This week we visit Ross River
Weir - Townsville, North Queensland
RIVER WEIR FACT SHEET
The efforts of
the Twin Cities Fish Stocking Society, who in recent
years have introduced in excess of 100 000 barramundi
fingerlings into the freshwater reaches of the Ross
River, have been instrumental in restoring and promoting
one of the regions most valuable fisheries.
Society secretary Dr Keith Harveyson attributes
the success of the Ross River barramundi fishery and the
immediate local fishery to a small army of volunteers
who, in association with the Queensland Department of
Primary Industries, realised something had to be done to
reinstate what was obviously a resource in sharp
“The introduction of hatchery raised
fish to Ross River, under the guidance of DPI, has
certainly reversed a trend where not more than fifteen
years ago the capture of more than one barramundi by a
recreational angler was big news. Now similar catches
are regarded as merely incidental as some anglers often
attain their maximum bag limits,” Dr Harveyson
“The beauty of stocking the Ross River is
that flooding waters during the wet (season) allow
mature fish to escape the weirs giving them the
opportunity to mix with wild stock and breed. This in
turn benefits a much greater area.”
Gleeson and Black Weirs are now renowned for yielding
world record class barramundi for recreational anglers
targeting the species.
Fish to and exceeding the
maximum legal size for the species or approximately 24
kilograms are regularly encountered.
These Ross River
weirs are easily accessible with many anglers choosing
to fish close to the weir walls where big fish are often
Boating access is a little more
difficult, although a canoe or small tinny manhandled
into the weirs is often well worth the effort.
These anglers often choose to troll large
shallow running lures along the vast weed banks and
lillypad beds that line a good majority of the rivers
This is where big barramundi hunt.
Many others prefer to offer the fish live bait,
which are usually caught in either live bait traps or
with baits presented on fine lines and small hooks.
Banded grunter, spangled perch and mouth
almighty are all superb baits and easily caught with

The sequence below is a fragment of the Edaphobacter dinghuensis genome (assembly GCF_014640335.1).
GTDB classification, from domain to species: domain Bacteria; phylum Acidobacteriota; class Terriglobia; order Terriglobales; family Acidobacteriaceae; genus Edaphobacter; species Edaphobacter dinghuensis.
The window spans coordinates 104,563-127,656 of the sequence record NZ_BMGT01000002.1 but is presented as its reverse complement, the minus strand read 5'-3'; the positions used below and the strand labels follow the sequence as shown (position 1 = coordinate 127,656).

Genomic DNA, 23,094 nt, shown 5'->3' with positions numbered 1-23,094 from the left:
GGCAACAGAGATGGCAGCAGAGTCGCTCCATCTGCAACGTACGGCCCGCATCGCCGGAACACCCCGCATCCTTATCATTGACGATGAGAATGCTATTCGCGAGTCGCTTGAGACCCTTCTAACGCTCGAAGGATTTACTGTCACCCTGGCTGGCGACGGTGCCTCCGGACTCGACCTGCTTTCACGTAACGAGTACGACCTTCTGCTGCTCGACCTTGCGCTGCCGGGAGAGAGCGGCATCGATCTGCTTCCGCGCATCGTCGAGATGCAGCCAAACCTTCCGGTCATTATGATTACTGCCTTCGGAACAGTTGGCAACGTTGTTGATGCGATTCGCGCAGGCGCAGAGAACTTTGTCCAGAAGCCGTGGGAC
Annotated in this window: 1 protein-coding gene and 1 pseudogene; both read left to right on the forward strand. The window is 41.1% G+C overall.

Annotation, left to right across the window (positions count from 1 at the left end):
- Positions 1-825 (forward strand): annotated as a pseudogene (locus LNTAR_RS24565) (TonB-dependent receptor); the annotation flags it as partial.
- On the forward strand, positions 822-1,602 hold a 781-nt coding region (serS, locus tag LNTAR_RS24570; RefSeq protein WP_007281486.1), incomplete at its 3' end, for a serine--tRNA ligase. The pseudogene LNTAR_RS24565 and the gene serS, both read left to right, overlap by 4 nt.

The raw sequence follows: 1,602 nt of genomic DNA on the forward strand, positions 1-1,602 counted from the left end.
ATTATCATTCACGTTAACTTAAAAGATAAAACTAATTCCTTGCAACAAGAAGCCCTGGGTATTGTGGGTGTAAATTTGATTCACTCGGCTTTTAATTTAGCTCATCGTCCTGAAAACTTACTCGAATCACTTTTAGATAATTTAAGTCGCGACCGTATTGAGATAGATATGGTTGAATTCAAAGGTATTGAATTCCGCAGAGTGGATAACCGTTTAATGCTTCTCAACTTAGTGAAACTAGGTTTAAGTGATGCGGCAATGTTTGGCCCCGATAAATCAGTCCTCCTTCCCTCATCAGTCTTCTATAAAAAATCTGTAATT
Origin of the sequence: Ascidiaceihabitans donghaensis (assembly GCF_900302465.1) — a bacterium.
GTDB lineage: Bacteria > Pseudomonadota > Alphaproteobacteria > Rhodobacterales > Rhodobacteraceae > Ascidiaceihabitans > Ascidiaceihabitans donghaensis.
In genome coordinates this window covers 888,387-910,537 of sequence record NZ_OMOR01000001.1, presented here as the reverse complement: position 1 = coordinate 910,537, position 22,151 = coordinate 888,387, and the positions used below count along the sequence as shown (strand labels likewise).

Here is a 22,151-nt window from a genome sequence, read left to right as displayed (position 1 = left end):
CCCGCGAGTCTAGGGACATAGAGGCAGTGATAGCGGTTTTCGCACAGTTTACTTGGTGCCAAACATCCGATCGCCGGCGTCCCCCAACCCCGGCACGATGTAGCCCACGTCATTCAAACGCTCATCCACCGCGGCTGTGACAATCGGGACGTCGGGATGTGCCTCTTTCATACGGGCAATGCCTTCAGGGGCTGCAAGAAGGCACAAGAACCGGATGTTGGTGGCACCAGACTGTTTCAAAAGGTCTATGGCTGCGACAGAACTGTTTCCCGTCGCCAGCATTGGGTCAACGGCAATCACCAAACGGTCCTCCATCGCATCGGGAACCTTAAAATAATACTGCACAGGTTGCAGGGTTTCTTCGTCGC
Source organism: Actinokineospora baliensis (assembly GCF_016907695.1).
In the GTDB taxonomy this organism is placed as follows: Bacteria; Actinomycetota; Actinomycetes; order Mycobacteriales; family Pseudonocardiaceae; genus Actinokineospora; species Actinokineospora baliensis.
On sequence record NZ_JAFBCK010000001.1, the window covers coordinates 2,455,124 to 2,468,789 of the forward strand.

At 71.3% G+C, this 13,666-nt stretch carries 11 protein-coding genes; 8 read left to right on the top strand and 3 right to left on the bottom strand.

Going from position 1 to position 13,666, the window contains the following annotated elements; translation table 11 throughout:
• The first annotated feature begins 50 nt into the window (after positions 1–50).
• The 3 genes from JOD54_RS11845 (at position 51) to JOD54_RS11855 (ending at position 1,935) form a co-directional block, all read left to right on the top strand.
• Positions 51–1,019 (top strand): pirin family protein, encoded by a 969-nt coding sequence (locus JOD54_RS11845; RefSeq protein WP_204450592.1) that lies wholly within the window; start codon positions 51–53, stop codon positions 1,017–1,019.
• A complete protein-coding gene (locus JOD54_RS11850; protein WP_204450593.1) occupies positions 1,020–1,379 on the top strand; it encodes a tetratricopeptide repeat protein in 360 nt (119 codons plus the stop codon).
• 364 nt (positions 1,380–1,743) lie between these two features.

offerings of prawn, red meat, fish flesh or bread.
A small amount of bread utilised as berley will
attract these species from considerable distance.
Speed restrictions apply on much of the weir
waters, which come under the authority of NQ Water Inc.
Recent recreational zoning of Black Weir still
permits fishing. Four zones divide the weir into
specific recreational activity areas.
Zone A, B
and C all cater for high speed motorised pursuits like
ski and jet ski activities and this area extends from
the Black Weir to a boundary immediately downstream of
Thereon, to the Ross River Dam
wall, passive recreational activity under six knots is
While fishing is
allowed in all zones, anglers must give way to all
vessels undertaking their recreational activities in
zones A, B and C.
Aplin Weir is approached via
either O’Reilly Street or Burt Street in Mundingburra or
Fairlight Crescent off River Park Drive in Annandale.
Gleeson Weir can be accessed by taking Arinya
Street off Ross River Road in Cranbrook while Black Weir
offers good options for landbased anglers when
approached from grounds adjacent the Weir School in
Kirwan, also on Ross River Road.
Loam Island and
Apex Park off Upper Ross River Road also offers
excellent access to Black Weir.
separates the salt water reaches of the lower Ross from
the remainder of the river, which was originally the
domestic water supply for the city.
It is here
many anglers choose to fish – especially during the wet
season when barramundi line up below the weir wall to
feast on tarpon, banded grunter, freshwater herring and
a variety of other food sources that are washed over.
Fishing here can be hazardous during heavy
flows. Fishing off any of the weir spillways is
prohibited and is policed by NQ Water